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Cardiovascular Disease: Acute Coronary Syndrome in Women Essay

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Updated: Jun 29th, 2022


Coronary heart disease (CHD) is a major health problem that influences the quality of life and is a major threat to life as nearly 47% of individuals who suffer an acute coronary event will die from it. CHD is not a single disease; it includes acute and chronic ischaemic heart disease, angina pectoris, acute myocardial infarction, and atherosclerotic cardiovascular disease (AHA, 2002). The aim of this essay is to critically study a case of a female case of acute coronary syndrome, the path of discussion will focus on risk factors, pathogenesis and the role of emergency and CCU nurses.

Gender-related differences in coronary heart disease

Cardiovascular disease is common in both genders, yet only recently, reported gender-related differences in epidemiology became perceptible. The WHO (MONICA project) in the late 1990s pointed that rate of coronary events are higher in males, and coronary heart disease (CHD) rates decreased more than disease fatality rates in both genders (Tunstall-Pedoe and others, 1999). In 2004, Arciero and colleagues showed that the prevalence of females presenting with clinical or angiographic evidence of CHD is increasing. Further, the reported rates of decline in incidence show it is true for males; however, in females the incidence rate is stable over the past 20 years. The American Heart Association (2002) pointed that the prevalence of cardiovascular disease in young age groups is lower in females, yet, it increases with age, and the gender gap narrows significantly with age.

Cardiovascular disease is the leading cause of death in females where it is responsible for one third of female deaths worldwide. The gender differences are not only in epidemiology; as the disease affects both genders differently, for example females with diabetes have higher cardiovascular mortality rates than males. Besides, CHD incidence in females increases nearly three folds after menopause (AHA, 2002). Further, there are many factors that influence the gender difference in prevalence, which include cultural, behavioural, psychosocial and socioeconomic factors. In addition, females were under represented in most epidemiological gap, which has created a knowledge gap that might explain why females’ cardiovascular prevalence is not improving as it is for men (Rabi and Cox, 2007).

Risk factors of coronary heart disease

Recognizing risk factors is essential because if treated, managed or reduced, a significant decrease in disease prevalence and morbidity results (Hu et al, 2000). Epidemiological research identified four major risk factors namely diabetes, hypertension, hyperlipidaemia and cigarette smoking. The importance of these factors is because they are independent and evidence shows controlling these factors significantly reduces CHD morbidity (Khot et al, 2003). However, it is a common inference that in nearly 50% of CHD cases, none of these four conventional risk factors is present. This led to significant research for other risk factors (Robinson and Loscalzo, 2002). Recent evidence shows that physical inactivity and obesity as life style factors are important risk factors (Castanho et al, 2001). In addition, genetic factors are blamed as risk factors to CHD (Nabel, 2003). In the context of the case presented (see appendix), the discussion on risk factors will focus on diabetes and hypertension.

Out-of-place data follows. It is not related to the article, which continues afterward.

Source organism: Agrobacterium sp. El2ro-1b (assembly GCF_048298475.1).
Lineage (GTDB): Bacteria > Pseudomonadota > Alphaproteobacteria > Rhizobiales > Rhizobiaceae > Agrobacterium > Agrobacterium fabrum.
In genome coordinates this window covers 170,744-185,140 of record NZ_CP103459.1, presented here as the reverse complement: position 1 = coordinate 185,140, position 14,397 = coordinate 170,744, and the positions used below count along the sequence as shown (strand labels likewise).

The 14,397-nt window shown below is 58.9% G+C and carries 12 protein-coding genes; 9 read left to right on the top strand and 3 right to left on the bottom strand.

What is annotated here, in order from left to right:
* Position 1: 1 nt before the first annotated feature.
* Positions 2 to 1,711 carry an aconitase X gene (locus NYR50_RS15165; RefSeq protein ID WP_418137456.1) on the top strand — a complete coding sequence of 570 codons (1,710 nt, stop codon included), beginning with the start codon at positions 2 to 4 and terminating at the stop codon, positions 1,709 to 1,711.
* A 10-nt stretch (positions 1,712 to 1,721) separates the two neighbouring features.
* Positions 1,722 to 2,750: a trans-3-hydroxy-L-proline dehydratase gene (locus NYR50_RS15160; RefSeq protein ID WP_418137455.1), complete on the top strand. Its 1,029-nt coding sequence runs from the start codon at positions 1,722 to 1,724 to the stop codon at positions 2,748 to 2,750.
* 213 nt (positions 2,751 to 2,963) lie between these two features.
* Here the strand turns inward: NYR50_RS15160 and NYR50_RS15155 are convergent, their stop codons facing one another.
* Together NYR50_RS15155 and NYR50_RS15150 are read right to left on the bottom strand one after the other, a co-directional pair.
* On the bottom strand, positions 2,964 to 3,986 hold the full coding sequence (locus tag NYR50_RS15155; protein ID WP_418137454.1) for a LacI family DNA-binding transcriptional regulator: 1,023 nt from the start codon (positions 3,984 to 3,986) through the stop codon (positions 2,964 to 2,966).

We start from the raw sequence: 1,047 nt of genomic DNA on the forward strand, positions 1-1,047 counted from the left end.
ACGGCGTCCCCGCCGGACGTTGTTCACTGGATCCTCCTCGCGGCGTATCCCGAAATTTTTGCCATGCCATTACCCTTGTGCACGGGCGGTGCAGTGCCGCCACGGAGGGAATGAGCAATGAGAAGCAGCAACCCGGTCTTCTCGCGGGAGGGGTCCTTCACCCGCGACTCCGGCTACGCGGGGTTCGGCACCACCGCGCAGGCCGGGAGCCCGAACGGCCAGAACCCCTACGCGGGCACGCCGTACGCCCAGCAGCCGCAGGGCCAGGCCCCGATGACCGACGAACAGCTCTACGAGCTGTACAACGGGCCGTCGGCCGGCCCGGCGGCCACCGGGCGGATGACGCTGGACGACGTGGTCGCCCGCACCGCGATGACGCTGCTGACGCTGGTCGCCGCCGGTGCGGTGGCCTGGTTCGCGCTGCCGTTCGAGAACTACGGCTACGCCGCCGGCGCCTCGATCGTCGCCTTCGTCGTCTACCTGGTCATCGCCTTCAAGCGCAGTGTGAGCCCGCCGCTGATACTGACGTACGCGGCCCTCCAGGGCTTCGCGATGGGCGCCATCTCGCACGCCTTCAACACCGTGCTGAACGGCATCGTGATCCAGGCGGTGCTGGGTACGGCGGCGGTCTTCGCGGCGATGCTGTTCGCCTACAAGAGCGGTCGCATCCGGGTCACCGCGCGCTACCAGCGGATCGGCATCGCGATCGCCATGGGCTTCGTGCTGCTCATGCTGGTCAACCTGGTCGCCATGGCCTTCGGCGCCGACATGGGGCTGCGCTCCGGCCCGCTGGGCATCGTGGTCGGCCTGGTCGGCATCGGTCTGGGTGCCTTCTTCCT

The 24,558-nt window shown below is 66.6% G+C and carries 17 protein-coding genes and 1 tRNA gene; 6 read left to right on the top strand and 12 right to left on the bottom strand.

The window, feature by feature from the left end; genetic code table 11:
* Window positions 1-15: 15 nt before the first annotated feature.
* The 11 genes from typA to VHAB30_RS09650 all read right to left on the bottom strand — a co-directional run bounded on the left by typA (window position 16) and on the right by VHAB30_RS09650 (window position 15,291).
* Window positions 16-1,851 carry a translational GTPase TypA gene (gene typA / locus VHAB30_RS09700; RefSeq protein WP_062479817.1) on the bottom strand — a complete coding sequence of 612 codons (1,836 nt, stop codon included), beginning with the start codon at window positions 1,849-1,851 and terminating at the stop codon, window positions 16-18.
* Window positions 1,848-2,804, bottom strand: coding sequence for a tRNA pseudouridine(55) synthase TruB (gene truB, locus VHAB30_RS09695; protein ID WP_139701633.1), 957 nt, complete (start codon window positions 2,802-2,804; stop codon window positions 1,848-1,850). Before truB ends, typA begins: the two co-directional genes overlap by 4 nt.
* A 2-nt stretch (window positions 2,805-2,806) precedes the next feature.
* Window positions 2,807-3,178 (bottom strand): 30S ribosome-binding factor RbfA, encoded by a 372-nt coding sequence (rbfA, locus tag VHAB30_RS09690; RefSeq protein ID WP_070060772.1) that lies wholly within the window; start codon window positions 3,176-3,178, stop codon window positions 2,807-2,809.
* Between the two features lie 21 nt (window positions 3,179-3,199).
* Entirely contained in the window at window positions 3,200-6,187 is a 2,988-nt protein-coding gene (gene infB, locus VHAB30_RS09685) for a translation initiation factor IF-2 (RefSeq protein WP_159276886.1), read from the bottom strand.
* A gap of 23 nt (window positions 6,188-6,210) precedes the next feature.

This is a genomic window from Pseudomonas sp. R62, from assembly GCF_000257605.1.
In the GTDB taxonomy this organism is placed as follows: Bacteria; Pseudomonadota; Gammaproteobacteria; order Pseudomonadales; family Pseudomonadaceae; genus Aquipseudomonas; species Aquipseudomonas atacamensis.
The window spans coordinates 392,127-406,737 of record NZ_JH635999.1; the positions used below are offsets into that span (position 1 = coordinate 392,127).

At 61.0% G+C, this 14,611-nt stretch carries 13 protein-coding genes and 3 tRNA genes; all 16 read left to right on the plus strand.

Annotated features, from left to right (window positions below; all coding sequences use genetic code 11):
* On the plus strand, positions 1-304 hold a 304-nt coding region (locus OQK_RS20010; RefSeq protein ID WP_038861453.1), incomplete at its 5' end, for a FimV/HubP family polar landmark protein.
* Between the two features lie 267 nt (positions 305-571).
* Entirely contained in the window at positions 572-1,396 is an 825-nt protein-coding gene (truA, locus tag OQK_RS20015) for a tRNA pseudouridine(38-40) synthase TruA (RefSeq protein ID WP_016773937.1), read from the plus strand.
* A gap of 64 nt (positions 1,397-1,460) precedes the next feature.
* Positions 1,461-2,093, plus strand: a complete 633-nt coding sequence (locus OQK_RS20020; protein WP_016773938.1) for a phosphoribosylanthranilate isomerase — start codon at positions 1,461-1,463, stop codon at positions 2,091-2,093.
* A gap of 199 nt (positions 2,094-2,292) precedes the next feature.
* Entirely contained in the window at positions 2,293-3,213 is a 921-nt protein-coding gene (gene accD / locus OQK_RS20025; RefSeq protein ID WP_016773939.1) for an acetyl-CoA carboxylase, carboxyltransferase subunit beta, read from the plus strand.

Diabetes as a risk factor of coronary heart disease

Coronary heart disease disproportionately affects diabetic patients, further despite the advances made in the understanding of CHD risk factors and management; yet, diabetic patient again disproportionately benefited from them. This is because of the association of other risk factors present in this group of patient like dyslipidaemia, obesity, hypertension and the association of other non-traditional risk factors (Fonseca, 2000). The Atherosclerosis Risk in Communities (ARIC) study report (2004) points to the risk of CHD in diabetic patients related to non-traditional risk factors, mainly high levels of albumin, von Willebrand, fibrinogen, factor VIII. Other risk factors reported were increased levels of high density lipoproteins, cholesterol and apolipoproteins, of these factors the first four are independent (ARIC report, 2004).